Articles tagged love
18 Results

Magic / Dawn: Two Poems by Sahar Romani

By Sahar Romani | February 21, 2017 | Asian American Writers' Workshop

‘First memory of English: my father orders spaghetti from a waitress. / Foreign flowers blossom in his mouth and I’m spellbound in Urdu. // On Friday afternoons, cars spill across a bleached suburb. / Not far from the mosque, look! Crooked lines of devout Urdu.’

“mothers and fathers”

By Irene Hsu | January 17, 2017 | Asian American Writers' Workshop

‘how to write a thank you letter / how to write a sorry letter. how to write / a letter saying please i’d love / my money back, or haven’t i given / you enough? how to write i love / you i love / you and isn’t that / enough?’

Lives You Never Had: Two Poems by Tyler Tsay

By Tyler Tsay | May 3, 2016 | Asian American Writers' Workshop
Tags: , ,

‘the games you played as a child: / cracks breaking bones with every step. alive because / that’s your job.’

Ochazuke

By Mike Fu | April 8, 2016 | Asian American Writers' Workshop

‘He doubts he has the capacity to uproot himself and start over in a foreign land at this age. But times of war and revolution have a tendency to embolden the meek, to electrify the confident.’

Edge of a Time Zone: Two Poems by Ae Hee Lee

By Ae Hee Lee | March 8, 2016 | Asian American Writers' Workshop

You said you were an ant, eyes frozen / on an indigo wave looming over the world. / (You reset every time / you move forward.)

Ghost Forest

By Pik-Shuen Fung | March 4, 2016 | Asian American Writers' Workshop

‘Say, I’m here, Dad, my mom said. I’m here, Dad, I said. You have to say it louder so he can hear you.’

What I Saw Through The Telescope

By Jess X. Chen | January 26, 2016 | Asian American Writers' Workshop

‘We are given a face, / which means we are given / a vessel of blood to call body, / & lungs–that know the alchemy / of altering wind into breath–the way / plants are always transforming / someone’s last words / into oxygen.’

Letters for __________you.

By Esther Lee | January 12, 2016 | Asian American Writers' Workshop

‘You brace yourself against the oncoming. But today the sea glistens like the fish you used to scale.’

Until the Red Runs Out: Two Poems by Muriel Leung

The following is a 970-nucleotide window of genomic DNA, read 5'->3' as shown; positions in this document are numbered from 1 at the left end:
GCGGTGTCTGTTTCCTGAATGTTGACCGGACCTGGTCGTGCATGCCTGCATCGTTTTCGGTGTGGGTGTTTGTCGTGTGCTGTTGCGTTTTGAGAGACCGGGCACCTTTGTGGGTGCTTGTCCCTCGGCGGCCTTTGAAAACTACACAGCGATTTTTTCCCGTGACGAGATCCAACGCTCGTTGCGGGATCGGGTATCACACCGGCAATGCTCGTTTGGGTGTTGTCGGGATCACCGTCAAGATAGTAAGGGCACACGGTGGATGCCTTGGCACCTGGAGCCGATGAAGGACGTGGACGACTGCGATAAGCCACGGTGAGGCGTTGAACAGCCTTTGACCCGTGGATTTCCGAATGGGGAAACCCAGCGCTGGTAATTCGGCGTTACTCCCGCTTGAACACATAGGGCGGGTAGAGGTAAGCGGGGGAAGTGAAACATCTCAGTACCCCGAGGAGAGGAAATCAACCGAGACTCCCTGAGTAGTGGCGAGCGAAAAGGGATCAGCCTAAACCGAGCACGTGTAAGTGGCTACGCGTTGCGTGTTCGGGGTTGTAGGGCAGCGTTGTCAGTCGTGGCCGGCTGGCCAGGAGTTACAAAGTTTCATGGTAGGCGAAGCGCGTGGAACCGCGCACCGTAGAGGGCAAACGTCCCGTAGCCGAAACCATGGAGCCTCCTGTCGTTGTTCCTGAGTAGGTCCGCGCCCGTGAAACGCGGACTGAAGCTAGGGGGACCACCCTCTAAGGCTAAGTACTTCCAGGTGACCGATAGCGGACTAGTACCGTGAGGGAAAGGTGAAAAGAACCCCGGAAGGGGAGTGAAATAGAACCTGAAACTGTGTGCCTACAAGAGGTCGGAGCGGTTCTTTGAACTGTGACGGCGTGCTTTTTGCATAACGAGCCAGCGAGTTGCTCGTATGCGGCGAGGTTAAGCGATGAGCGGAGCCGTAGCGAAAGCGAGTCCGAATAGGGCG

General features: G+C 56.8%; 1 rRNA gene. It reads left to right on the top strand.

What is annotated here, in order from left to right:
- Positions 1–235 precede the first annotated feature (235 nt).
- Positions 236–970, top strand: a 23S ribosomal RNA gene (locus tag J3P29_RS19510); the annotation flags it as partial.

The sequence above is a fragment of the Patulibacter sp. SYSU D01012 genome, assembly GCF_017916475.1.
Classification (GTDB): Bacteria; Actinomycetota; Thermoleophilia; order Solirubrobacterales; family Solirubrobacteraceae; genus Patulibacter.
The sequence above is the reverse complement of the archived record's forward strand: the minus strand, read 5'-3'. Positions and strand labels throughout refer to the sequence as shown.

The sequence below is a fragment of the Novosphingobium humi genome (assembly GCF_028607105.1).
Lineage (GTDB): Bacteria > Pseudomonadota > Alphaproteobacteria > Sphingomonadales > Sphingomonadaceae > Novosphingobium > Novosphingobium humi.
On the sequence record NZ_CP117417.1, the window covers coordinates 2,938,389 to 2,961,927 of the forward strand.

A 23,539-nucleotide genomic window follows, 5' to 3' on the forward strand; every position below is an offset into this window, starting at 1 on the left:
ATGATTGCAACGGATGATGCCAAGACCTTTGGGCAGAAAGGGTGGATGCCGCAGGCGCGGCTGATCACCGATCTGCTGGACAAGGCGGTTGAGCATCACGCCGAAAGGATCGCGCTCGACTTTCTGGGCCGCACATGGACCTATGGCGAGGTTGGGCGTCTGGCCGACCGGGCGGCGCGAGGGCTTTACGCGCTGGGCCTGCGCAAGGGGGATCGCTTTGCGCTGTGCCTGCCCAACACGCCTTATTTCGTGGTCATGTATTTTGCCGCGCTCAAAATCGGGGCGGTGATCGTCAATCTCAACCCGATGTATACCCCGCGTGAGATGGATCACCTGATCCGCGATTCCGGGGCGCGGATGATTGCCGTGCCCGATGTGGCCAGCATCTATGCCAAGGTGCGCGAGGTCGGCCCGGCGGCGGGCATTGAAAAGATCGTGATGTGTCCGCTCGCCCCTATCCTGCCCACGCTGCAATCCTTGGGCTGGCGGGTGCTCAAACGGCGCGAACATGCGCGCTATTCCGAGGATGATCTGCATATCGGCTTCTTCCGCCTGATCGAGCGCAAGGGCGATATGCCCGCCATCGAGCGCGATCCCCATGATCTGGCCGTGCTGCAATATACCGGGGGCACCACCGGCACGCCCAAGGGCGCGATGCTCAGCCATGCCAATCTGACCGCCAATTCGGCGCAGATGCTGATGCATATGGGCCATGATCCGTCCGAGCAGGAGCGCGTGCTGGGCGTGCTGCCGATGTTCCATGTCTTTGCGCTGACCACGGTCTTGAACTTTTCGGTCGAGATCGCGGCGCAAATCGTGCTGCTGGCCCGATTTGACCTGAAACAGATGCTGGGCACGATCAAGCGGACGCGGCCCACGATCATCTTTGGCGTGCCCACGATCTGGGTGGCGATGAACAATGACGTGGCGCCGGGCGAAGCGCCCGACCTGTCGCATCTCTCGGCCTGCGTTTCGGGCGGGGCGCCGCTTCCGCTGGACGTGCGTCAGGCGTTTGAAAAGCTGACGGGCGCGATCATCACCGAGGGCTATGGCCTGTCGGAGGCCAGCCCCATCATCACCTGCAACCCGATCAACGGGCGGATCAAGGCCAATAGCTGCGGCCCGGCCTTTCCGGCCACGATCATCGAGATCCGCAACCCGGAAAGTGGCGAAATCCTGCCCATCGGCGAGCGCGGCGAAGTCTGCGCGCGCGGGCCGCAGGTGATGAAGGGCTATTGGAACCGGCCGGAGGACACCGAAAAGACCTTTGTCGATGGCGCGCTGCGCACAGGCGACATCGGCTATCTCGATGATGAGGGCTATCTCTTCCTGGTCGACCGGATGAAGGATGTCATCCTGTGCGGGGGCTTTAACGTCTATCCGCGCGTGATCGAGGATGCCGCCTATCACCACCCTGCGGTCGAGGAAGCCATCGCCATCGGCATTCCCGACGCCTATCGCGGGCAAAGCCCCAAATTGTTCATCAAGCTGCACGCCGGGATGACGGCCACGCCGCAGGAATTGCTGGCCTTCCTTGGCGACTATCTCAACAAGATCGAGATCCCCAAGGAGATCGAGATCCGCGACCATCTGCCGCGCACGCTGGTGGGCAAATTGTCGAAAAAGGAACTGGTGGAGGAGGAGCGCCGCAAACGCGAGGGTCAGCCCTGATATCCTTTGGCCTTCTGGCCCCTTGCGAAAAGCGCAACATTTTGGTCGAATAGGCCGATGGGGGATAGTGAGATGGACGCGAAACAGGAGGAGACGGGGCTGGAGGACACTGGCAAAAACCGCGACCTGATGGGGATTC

By Muriel Leung | November 24, 2015 | Asian American Writers' Workshop

‘Match lit by a shadow’s curiosity. / Though I was not there for it, I still tasted their meat // and their marrow held a sweetness.’

Rajiv Mohabir: Two Poems

By Rajiv Mohabir | August 18, 2015 | Asian American Writers' Workshop

“in the jungle they hide until / the seekers, bearing lime leaves jail / them in the silver night.”

An Unlonely Land: Two Poems by Chen Chen

By Chen Chen | July 21, 2015 | Asian American Writers' Workshop

When did I first realize my parents were not infinite? / That I could see the end of them? Past their capes & catchphrases?

The Last Living Aztec

By Lisa Chen | June 12, 2015 | Asian American Writers' Workshop

‘Perhaps it was not what he did so much as how he put it. He insisted on “killed” not “terminated.” He refused “vertical chamber apparatus” in favor of the lurid “pit of despair.” But he also called love “love.” What reason was there to pretend otherwise?’

The Clarity of Longing: Two Poems by Marco Yan

By Marco Yan | May 5, 2015 | Asian American Writers' Workshop

as if smell promises taste and always delivers. / Pleasure, when observed, wets into compulsiveness.

Canzone II by Eric Gamalinda

By Eric Gamalinda | April 7, 2015 | Asian American Writers' Workshop

I live inside this world that lives inside / me: in this dream, there is nowhere to hide.

Then I Was Blue

By Rowan Hisayo Buchanan | April 1, 2015 | Asian American Writers' Workshop

One night, I said, I wish I could tattoo myself onto you.

Aubade for Winter

By Sandra Lim and Aimee Nezhukumatathil | March 10, 2015 | Asian American Writers' Workshop

I went to see what people are really like / in a thousand human ways.

To Walk the Gauntlet of Fire: Remembering a Mentor

By Kanya D'Almeida | May 14, 2014 | Asian American Writers' Workshop

A former student recalls the ups-and-downs of Ho’s cult of personality.

Brother-life by Akhil Sharma

By Akhil Sharma | April 7, 2014 | Asian American Writers' Workshop

“While a part of me was glad I wasn’t like my brother, no part of me wished to be more fortunate than my mother.”

Show Buttons
Hide Buttons